Jaune Quick-to-See Smith calls herself a cultural art worker. She uses humor and satire to examine myths, stereotypes, and the paradox of American Indian life in contrast to the consumerism of American society. Her work is philosophically centered by her strong traditional beliefs and political activism.
Quick-to-See Smith is an internationally known as an artist, curator, lecturer, printmaker, and professor. She was born at St. Ignatius Mission on her Reservation and is an enrolled Salish member of the Confederated Salish and Kootenai Nation of Montana. She holds four honorary doctorates from the Pennsylvania Academy of the Arts, the Minneapolis College of Art and Design, Mass College of Art and the University of New Mexico. Her work is in collections at the Whitney Museum, the Metropolitan Museum, the Brooklyn Museum, Smithsonian American Art Museum, the Walker, the Victoria and Albert Museum, London and the Museum of Modern Art, New York. Recent awards include a grant from the Joan Mitchell Foundation to archive her work; the 2011 Art Table Artist Award; Moore College Visionary Woman Award for 2011; induction into the National Academy of Art 2011; Living Artist of Distinction, Georgia O’Keeffe Museum, New Mexico 2012; the Switzer Award for 2012.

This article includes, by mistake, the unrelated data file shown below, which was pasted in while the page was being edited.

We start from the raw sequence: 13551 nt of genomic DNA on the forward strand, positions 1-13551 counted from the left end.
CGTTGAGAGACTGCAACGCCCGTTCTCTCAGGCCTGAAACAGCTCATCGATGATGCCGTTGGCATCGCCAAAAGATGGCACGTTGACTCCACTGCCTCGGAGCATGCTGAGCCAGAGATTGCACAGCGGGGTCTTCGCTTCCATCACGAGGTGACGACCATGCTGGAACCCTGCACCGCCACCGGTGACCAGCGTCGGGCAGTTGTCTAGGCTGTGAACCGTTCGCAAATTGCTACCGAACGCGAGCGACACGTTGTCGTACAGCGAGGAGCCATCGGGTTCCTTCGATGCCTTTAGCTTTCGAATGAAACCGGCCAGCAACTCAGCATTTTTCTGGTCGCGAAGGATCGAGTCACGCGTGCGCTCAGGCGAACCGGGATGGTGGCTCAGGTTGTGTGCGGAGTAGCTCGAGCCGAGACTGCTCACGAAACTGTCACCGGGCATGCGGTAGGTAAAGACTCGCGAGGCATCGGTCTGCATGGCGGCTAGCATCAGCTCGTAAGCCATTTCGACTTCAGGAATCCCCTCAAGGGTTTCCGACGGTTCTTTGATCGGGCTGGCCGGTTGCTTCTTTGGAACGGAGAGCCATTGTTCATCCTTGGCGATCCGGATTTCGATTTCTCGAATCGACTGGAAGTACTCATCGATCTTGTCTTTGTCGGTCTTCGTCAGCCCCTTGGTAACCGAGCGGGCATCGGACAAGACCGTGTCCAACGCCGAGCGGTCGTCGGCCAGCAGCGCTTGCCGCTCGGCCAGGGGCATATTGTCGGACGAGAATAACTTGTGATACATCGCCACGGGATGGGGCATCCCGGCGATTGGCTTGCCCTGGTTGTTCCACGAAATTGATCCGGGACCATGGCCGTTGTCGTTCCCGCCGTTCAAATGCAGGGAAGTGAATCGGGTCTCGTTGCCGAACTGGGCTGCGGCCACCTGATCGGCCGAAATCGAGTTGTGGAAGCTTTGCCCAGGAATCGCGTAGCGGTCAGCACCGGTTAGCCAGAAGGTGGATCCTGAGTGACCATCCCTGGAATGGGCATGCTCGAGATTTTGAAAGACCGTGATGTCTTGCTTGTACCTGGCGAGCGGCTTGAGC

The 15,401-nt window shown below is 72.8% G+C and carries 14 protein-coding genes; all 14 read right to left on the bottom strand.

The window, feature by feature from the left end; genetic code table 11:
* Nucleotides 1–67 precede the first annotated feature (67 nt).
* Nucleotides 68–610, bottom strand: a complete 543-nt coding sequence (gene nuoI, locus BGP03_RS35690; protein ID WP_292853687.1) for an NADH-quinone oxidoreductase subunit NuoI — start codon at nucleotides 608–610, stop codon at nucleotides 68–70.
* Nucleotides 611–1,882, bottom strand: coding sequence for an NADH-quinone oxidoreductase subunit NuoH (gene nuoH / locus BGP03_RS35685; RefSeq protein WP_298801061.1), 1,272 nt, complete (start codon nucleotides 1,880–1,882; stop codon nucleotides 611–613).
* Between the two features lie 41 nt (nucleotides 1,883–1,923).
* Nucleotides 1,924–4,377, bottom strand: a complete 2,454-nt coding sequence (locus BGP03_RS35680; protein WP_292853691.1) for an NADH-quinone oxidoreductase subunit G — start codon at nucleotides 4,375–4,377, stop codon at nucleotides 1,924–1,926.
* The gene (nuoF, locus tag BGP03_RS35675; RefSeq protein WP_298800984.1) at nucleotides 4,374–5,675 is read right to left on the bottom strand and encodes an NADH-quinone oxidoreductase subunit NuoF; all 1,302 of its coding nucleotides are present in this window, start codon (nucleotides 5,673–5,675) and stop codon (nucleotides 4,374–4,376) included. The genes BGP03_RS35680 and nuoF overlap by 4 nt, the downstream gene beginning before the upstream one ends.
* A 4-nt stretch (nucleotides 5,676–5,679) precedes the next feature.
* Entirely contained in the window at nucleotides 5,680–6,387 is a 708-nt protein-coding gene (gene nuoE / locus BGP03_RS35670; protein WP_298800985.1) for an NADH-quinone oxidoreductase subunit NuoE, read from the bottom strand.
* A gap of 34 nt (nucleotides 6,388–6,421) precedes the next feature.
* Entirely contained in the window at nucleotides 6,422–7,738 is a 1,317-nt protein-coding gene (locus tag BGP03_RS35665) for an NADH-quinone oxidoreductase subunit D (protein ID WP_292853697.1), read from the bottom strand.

Waiting for Rain, 2013, lithograph, 22″ x 15″